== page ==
IN THE REARVIEW. Touching and Straightforward Documentary
The idea probably couldn’t be simpler. A camera in a car – and in front of it, people leaving their homes due to war. Since the beginning of Russia’s invasion of Ukraine, over 16 million war refugees have crossed the Polish-Ukrainian border. Maciek Hamela didn’t hesitate for long: he bought a used van and headed east. For the first month, he focused solely on providing aid, transporting dozens of Ukrainian families across the Polish border. Then, a spontaneous idea emerged – perhaps it would be worth organizing a tiny, small crew and trying to document the whole process?
The next question followed: whether people fleeing Russian bombs would be willing to talk at all. It turned out they would. The most touching moments in Hamela’s film are when the characters start sharing their experiences – what they saw, what they went through. One woman tells about a young man, in his twenties, who sat next to her on the bus when they were leaving the occupied areas. The Russians stopped the vehicle and pulled out all the men of conscription age. Through the bus window, the woman saw soldiers forcing the young man to undress and put on a Russian uniform, joining the army that invaded his country. “Now it sounds funny, but back then we all cried,” she concludes.
In the pauses between the passengers’ monologues, Hamela and his cameramen direct the camera outside the vehicle. Outside, destroyed bridges flicker by, military vehicles in disrepair, and bullet-riddled residential blocks. The degenerate everyday life, the main theme of the documentary “In Ukraine” by Wolski and Pawlus, is approached quite differently by Hamela. The static camera shows the surrounding reality from a clear distance. The absurd tragedy encrypted in shots of people taking pictures next to tank wrecks, a mother playing with a child against the backdrop of a bombed house. Each frame is composed exceptionally neatly, following the basic principles of symmetry. It’s hard to believe what’s on the screen – each scene looks like postcards from an alternative reality, signed by Roy Andersson. Are these really places just a few hundred kilometers away from our homes?
“In the Rearview” is, of course, a decidedly more down-to-earth and straightforward film – simply because the director himself is directly involved in the matter. Hamela appears in front of the camera regularly: as a driver, conversationalist, translator (fluent in five languages). “From Where to Where” then takes on the characteristics of a first-person reportage, in which the author serves as his own guide. Fortunately, the documentary is devoid of off-screen narration, archival materials, and any other formal additions that would bring it closer to the tacky aesthetics of television, while simultaneously distancing it from the most important element: the human component.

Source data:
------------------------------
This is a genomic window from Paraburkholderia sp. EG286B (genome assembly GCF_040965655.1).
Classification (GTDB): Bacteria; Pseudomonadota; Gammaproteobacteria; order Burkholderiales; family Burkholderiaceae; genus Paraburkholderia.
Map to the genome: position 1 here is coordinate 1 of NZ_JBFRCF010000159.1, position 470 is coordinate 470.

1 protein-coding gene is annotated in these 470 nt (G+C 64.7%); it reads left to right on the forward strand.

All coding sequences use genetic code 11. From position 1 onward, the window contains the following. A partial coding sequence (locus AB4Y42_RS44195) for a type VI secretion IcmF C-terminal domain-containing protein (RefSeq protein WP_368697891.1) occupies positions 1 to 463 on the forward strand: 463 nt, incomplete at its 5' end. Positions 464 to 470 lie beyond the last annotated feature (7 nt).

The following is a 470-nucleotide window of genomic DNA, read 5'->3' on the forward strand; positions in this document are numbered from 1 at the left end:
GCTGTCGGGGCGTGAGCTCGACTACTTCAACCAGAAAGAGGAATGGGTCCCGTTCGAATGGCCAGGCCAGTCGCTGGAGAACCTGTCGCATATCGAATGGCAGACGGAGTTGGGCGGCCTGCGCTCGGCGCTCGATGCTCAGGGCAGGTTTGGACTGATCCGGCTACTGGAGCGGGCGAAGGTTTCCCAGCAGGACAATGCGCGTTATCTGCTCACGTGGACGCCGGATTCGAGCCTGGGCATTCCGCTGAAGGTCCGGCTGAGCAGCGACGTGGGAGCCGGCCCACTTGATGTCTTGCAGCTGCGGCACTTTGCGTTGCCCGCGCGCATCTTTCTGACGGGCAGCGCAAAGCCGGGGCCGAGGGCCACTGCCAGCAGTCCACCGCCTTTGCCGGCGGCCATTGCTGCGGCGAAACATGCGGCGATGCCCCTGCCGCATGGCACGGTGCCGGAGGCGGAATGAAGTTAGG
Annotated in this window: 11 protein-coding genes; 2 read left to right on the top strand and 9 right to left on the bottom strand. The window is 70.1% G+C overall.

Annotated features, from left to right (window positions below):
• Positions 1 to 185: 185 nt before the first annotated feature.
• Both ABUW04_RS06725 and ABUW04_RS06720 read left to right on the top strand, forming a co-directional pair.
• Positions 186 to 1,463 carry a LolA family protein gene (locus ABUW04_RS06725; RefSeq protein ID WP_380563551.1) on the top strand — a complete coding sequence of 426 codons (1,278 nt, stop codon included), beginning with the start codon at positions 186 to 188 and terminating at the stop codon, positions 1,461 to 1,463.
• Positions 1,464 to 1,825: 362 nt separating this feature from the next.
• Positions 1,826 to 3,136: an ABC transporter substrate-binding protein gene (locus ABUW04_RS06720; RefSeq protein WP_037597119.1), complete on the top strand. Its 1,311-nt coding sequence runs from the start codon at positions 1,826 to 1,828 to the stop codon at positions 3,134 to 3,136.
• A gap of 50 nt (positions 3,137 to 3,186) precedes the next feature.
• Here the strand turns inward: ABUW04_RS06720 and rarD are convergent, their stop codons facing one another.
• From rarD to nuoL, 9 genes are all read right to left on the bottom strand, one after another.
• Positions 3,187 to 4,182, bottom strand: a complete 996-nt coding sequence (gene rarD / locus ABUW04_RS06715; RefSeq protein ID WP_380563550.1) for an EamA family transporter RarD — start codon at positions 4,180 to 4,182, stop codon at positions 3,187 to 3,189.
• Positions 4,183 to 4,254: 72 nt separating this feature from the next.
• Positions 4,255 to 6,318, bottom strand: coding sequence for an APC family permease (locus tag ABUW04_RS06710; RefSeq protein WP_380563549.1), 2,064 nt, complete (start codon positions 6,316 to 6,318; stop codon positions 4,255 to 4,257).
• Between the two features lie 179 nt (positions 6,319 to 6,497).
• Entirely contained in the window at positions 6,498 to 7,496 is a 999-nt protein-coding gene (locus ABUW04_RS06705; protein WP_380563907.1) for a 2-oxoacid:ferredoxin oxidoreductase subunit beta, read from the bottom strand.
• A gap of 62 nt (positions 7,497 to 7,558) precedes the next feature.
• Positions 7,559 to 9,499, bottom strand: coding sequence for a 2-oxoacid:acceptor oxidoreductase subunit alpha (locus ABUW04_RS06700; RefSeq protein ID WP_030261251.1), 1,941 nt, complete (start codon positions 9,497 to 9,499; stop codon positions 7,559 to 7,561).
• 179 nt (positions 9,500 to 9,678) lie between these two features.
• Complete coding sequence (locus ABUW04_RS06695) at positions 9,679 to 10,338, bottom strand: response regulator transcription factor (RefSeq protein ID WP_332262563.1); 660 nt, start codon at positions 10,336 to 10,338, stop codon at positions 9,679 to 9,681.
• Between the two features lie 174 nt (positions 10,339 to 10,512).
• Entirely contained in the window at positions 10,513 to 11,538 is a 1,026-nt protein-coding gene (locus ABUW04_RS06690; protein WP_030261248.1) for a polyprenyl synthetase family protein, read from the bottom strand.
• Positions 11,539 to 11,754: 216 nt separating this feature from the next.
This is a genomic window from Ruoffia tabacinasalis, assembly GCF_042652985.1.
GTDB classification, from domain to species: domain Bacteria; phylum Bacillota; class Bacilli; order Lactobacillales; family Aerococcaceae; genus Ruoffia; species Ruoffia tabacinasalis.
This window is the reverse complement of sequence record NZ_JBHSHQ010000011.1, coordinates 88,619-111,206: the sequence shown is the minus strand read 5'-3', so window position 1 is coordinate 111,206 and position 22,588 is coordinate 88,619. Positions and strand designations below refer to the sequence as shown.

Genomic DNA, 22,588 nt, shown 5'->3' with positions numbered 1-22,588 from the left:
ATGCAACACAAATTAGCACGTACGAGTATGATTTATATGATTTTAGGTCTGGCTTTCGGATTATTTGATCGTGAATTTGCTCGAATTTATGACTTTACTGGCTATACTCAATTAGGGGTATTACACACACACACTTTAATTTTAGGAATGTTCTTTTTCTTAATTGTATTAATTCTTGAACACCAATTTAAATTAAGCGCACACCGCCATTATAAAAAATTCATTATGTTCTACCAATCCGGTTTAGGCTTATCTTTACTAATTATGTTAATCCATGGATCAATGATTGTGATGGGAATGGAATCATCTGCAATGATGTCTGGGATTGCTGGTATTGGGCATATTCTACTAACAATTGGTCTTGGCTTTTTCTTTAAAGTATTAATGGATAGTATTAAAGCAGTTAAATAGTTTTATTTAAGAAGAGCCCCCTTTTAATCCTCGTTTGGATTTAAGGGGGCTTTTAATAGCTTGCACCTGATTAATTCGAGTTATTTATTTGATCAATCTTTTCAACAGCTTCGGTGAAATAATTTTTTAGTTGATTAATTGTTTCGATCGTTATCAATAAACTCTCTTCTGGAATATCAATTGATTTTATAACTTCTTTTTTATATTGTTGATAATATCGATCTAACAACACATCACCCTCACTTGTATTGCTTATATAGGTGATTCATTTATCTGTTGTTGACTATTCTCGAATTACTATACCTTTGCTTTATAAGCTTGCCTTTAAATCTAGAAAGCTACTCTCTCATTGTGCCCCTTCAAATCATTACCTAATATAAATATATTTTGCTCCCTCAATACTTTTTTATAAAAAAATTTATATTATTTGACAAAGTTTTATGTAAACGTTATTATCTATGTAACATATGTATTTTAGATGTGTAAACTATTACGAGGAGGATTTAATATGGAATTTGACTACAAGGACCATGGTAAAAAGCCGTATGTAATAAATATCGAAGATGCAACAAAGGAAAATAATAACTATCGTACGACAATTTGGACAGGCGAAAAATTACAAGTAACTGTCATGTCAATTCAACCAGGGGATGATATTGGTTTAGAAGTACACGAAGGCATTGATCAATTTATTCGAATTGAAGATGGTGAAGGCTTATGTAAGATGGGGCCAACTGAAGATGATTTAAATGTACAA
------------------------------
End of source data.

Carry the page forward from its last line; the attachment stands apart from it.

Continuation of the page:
Hamela opts for a raw but empathetic observation – and succeeds. He doesn’t make the mistake of Sean Penn, who inadvertently turned his documentary about the war in Ukraine, “Superpower,” into a chaotic montage of an American vacation in Eastern Europe. The director of “In the Rearview” doesn’t have the ambitions of a Hollywood star, so he doesn’t push the heroes squeezed in the back of the van into the background. He doesn’t force confessions, doesn’t use emotional blackmail – he simply drives the car and listens. With the camera always ready – as the American pioneers of the Direct Cinema movement commanded. In this way, he occasionally manages to capture truly exceptional moments. He captures small smiles and reflective looks through the window. Spontaneous interactions between completely strangers who meet for the first time at the back of his car. A boy and a girl from two different families begin to share memories. After 15–20 seconds of silence, the boy – staring into the empty space in front of him – suddenly says, “I love my grandfather.” A moment earlier, we learned that the grandfather stayed in the eastern part of the country, guarding the family estate.
The war in Ukraine will someday come to an end. Several decades later, all the people who participated in it will die – there will be no more eyewitnesses. Only media accounts will remain. Recorded testimonies, photos, audiovisual materials. Documentaries will be made by our compatriots: “In Ukraine” by Wolski and Pawlus, “Hamlet’s Syndrome” by Rosołowski, and “Unbelief” and “In the Rearview” by Hamela. As a historical record of the crime committed against the Ukrainian nation, these films are practically priceless – at the same time, they are accomplished works of art in terms of narrative and aesthetics.